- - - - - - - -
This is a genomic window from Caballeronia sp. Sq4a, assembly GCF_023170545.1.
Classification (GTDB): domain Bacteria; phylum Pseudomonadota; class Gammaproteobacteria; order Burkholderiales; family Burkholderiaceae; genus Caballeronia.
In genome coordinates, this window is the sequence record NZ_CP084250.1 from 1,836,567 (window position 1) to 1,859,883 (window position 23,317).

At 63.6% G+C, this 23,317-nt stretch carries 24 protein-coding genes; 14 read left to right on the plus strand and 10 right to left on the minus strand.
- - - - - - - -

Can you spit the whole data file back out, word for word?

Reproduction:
This is a genomic window from Caballeronia sp. Sq4a, assembly GCF_023170545.1.
Classification (GTDB): domain Bacteria; phylum Pseudomonadota; class Gammaproteobacteria; order Burkholderiales; family Burkholderiaceae; genus Caballeronia.
In genome coordinates, this window is the sequence record NZ_CP084250.1 from 1,836,567 (window position 1) to 1,859,883 (window position 23,317).

At 63.6% G+C, this 23,317-nt stretch carries 24 protein-coding genes; 14 read left to right on the plus strand and 10 right to left on the minus strand.